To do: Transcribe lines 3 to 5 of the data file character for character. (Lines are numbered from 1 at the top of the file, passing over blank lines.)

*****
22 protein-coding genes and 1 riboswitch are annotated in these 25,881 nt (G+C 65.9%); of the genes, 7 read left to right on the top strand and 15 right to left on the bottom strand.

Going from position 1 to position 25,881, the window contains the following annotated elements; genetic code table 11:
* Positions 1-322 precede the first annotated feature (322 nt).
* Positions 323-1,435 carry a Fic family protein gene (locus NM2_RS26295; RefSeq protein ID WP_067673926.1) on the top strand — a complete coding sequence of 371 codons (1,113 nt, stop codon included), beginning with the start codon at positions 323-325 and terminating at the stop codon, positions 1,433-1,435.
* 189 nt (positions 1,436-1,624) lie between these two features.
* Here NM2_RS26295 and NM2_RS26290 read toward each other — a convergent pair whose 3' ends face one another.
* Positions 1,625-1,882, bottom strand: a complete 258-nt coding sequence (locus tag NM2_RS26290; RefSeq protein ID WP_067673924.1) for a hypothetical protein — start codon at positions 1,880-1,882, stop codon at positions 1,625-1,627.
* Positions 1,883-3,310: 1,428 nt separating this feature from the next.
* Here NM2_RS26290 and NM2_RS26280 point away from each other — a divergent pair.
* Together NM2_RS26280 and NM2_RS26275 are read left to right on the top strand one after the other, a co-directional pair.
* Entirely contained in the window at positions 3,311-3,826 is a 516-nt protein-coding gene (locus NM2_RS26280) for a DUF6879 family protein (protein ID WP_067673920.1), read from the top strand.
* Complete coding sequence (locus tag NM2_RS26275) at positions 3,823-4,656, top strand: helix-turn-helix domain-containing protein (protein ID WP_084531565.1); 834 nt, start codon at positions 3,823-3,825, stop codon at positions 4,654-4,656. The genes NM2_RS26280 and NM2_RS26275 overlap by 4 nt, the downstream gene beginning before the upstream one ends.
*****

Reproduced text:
* Positions 1-322 precede the first annotated feature (322 nt).
* Positions 323-1,435 carry a Fic family protein gene (locus NM2_RS26295; RefSeq protein ID WP_067673926.1) on the top strand — a complete coding sequence of 371 codons (1,113 nt, stop codon included), beginning with the start codon at positions 323-325 and terminating at the stop codon, positions 1,433-1,435.
* 189 nt (positions 1,436-1,624) lie between these two features.